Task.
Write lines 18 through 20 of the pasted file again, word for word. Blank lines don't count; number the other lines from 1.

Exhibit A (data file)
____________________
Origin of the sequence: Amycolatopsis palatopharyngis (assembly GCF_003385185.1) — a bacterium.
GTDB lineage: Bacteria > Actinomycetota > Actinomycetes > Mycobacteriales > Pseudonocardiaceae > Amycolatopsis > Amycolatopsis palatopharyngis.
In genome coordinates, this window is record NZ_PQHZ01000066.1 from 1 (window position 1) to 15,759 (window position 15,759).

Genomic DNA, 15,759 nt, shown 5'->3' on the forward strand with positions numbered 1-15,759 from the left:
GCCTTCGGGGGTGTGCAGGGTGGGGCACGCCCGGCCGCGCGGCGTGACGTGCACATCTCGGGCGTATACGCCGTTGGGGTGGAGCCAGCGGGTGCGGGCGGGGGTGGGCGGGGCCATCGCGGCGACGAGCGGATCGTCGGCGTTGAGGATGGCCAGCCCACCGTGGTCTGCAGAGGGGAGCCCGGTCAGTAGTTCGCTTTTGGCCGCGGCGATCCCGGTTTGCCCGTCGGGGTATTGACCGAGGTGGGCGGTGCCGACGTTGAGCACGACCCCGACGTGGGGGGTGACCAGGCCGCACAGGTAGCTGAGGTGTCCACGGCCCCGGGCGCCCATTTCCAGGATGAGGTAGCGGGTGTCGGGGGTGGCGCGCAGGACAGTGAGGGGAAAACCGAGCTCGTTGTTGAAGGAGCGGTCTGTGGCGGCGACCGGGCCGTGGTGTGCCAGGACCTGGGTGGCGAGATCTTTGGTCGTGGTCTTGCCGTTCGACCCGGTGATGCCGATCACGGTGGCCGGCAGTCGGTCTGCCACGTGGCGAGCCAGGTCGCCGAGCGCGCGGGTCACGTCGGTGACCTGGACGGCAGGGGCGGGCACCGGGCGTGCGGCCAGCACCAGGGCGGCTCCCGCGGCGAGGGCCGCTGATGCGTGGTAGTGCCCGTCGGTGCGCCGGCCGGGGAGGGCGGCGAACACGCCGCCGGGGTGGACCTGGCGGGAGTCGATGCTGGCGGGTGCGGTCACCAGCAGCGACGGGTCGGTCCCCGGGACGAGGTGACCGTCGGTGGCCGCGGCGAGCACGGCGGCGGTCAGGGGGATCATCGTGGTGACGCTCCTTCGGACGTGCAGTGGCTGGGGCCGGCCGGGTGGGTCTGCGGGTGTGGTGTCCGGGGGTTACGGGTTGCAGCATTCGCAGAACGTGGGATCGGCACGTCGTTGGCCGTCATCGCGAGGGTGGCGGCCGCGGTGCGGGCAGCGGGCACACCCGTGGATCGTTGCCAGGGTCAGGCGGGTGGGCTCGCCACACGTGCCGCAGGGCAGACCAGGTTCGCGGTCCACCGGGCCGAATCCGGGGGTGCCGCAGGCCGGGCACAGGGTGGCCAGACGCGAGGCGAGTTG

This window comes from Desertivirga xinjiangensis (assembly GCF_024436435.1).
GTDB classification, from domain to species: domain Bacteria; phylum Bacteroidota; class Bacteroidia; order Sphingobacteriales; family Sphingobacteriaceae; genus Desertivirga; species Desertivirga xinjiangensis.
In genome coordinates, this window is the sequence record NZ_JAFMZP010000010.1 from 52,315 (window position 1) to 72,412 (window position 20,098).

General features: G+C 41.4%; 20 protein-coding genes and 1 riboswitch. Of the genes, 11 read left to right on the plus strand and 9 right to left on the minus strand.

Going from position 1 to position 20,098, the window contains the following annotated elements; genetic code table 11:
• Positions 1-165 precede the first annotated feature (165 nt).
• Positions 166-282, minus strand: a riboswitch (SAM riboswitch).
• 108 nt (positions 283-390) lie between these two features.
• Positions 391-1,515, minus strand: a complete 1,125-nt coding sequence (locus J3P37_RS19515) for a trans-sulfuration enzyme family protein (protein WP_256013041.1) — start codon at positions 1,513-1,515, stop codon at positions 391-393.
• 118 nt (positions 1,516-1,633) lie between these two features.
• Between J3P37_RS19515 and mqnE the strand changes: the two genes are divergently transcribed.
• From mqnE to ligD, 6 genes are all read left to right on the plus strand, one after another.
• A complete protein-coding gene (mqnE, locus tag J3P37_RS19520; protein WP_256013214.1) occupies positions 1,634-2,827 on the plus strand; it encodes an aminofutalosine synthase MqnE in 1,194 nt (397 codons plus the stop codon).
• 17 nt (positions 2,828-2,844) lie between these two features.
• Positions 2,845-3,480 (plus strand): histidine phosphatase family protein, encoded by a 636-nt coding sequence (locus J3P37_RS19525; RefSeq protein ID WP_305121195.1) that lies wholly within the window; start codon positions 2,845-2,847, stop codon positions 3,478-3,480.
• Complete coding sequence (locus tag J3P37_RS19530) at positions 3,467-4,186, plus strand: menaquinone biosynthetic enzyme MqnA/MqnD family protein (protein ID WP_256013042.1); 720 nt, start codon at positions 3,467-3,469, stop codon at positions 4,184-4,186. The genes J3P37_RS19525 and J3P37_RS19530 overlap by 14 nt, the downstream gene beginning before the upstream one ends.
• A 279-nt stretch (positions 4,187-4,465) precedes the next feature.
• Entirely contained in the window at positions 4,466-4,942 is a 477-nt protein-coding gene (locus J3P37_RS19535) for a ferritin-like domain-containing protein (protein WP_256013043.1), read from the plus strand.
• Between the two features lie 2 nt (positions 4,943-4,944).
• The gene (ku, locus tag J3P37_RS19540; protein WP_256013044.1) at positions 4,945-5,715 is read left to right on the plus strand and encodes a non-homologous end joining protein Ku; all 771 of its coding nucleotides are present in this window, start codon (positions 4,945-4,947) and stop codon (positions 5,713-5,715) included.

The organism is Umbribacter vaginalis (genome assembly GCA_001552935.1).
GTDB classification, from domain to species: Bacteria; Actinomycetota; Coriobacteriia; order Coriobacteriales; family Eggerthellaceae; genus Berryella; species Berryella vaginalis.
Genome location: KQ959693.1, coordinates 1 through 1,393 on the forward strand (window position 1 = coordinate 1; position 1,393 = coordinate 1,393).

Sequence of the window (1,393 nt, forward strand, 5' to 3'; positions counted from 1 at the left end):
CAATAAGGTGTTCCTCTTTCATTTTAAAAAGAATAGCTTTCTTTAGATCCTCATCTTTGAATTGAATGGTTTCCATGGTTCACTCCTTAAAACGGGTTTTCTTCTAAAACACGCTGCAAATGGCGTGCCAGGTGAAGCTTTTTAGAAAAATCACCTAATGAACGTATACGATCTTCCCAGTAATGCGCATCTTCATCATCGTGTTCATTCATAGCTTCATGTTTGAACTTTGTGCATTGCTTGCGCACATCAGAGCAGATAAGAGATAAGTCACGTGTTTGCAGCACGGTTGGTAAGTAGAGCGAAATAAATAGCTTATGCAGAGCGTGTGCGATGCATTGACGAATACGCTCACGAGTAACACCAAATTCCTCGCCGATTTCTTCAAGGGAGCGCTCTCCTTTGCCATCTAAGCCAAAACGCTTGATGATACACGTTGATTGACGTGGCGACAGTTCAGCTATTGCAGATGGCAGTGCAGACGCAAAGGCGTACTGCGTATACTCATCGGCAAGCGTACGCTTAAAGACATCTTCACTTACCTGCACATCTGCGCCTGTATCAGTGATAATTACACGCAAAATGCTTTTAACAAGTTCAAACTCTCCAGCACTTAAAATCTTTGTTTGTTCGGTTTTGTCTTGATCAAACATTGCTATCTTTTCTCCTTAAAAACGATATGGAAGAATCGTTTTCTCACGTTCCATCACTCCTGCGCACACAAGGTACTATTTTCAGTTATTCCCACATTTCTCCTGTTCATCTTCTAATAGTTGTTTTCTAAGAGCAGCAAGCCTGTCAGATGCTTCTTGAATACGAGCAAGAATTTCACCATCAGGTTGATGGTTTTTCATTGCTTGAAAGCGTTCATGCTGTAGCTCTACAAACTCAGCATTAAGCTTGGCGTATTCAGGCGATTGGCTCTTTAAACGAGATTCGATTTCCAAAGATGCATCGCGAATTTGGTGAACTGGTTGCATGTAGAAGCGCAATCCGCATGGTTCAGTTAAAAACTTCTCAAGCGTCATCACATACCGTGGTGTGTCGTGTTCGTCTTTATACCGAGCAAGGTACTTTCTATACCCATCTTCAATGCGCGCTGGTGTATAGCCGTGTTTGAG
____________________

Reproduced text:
• A complete protein-coding gene (mqnE, locus tag J3P37_RS19520; protein WP_256013214.1) occupies positions 1,634-2,827 on the plus strand; it encodes an aminofutalosine synthase MqnE in 1,194 nt (397 codons plus the stop codon).
• 17 nt (positions 2,828-2,844) lie between these two features.
• Positions 2,845-3,480 (plus strand): histidine phosphatase family protein, encoded by a 636-nt coding sequence (locus J3P37_RS19525; RefSeq protein ID WP_305121195.1) that lies wholly within the window; start codon positions 2,845-2,847, stop codon positions 3,478-3,480.